Follow this money trail: The marketer gives the media-buying agency a large chunk of ad budget to spend. The media agency buys ad inventory from large ad exchanges. The exchanges pay their member sites for ads shown. The sites pay the traffic brokers that sent them the bot traffic. The traffic brokers pay other traffic sellers upstream from them.
And they all ultimately pay the botmaster for their portion of the traffic – kind of like timeshare on a botnet. There doesn’t even need to be many hackers who are advanced enough to make bots and maintain botnets to drive the massive scale that drives ad fraud. Just a few will do. The rest are middlemen, just “arbbing” the opportunity — buy low, sell high (CPMs).
Don’t Certifications Help Cut Out the Fraud?
No, not if the certifications are fake too.
Do you think a certification given to a company that “self-declares” they are honest, clean, and fraud-free is going to really protect you? In fact, it may have just the opposite effect — it gives marketers a false sense of security, because they think they are protected, when the opposite is true — i.e. criminals continue to operate in broad daylight.
Some even have real, registered companies in the U.S. and may even have set up offices as cover — it would be too obvious if their company address were a P.O. Box. Checking that a company exists is not the same as checking if they are committing fraud, ad fraud or not.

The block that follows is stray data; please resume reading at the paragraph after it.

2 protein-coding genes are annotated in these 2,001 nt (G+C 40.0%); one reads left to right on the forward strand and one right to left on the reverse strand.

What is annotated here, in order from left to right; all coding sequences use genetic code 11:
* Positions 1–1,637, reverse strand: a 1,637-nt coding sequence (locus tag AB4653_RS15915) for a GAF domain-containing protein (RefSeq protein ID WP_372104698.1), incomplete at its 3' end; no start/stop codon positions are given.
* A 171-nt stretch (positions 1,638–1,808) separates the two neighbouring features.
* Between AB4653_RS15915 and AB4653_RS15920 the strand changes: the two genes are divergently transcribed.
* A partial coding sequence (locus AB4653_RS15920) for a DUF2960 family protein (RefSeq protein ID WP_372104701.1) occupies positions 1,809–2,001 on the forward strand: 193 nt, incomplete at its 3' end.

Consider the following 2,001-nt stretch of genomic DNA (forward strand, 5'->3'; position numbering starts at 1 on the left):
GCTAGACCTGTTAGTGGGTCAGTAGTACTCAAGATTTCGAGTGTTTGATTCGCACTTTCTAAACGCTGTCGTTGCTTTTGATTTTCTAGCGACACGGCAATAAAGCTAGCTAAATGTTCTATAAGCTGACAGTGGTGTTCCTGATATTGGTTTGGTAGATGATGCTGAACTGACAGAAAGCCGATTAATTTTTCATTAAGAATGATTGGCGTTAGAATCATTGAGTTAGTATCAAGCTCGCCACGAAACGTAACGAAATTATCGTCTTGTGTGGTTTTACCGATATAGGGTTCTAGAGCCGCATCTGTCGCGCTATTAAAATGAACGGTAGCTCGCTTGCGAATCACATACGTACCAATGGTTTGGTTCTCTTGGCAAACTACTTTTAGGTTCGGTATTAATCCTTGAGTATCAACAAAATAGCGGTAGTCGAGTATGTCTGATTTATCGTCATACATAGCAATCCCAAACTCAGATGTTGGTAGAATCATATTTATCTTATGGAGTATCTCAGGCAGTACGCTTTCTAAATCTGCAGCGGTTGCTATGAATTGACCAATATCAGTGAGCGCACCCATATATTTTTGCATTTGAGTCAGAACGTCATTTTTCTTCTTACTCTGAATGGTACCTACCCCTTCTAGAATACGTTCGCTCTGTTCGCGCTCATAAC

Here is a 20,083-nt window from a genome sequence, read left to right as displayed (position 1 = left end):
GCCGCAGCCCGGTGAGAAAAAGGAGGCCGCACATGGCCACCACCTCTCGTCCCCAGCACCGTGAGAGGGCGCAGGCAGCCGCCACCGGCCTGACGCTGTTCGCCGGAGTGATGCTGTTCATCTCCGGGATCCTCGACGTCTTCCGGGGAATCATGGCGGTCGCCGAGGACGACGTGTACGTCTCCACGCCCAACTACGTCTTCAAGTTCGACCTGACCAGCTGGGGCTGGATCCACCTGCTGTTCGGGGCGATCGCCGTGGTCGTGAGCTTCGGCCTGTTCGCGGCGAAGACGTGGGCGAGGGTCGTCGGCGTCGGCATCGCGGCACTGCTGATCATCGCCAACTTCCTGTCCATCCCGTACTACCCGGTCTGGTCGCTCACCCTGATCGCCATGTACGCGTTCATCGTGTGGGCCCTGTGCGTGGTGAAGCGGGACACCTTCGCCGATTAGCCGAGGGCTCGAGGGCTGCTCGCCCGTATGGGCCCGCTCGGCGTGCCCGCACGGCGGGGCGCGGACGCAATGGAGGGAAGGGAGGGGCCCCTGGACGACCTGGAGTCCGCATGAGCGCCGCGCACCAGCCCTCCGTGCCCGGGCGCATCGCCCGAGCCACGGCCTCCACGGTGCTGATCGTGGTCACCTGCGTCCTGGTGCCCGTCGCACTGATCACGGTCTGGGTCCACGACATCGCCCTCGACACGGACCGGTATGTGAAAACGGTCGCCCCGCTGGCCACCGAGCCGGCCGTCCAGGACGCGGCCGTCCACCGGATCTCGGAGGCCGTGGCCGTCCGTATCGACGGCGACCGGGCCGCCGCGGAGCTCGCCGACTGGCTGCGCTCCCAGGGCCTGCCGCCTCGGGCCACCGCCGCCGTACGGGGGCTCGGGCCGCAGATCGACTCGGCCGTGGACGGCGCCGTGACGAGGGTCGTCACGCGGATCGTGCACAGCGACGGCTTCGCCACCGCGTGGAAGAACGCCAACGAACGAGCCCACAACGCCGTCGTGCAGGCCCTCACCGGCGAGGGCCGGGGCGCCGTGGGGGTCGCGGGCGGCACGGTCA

Don’t Fraud Detection Companies Catch and Eliminate Ad Fraud?
Yes, but not all of it.
If the tech is tuned to look for bots — a.k.a IVT (invalid traffic) — then it will find IVT. But it will miss other forms of fraud which it is not looking for, like mobile apps continuously loading ads in the background or fraudulently clicking on ads.
And by the way, none of these fraud detection tech companies measure for humans; they only look for IVT, which is like doing “half the job” because “not IVT” does not necessarily mean “human.” It could be something that was not measurable; or there was not enough information to label it a bot or not.
Now that you have some background on ad fraud, ask more questions; ask hard questions. Don’t assume “everything’s fine.” It’s 2020 after all; how much longer will you allow ad fraud to continue to line the pockets of cyber criminals, instead of getting what you paid for – ads being shown to humans.
It might have been true in the past that you would lose your job for exposing ad fraud; today it’s more true that you will DEFINITELY lose your job for allowing fraud to continue or covering it up.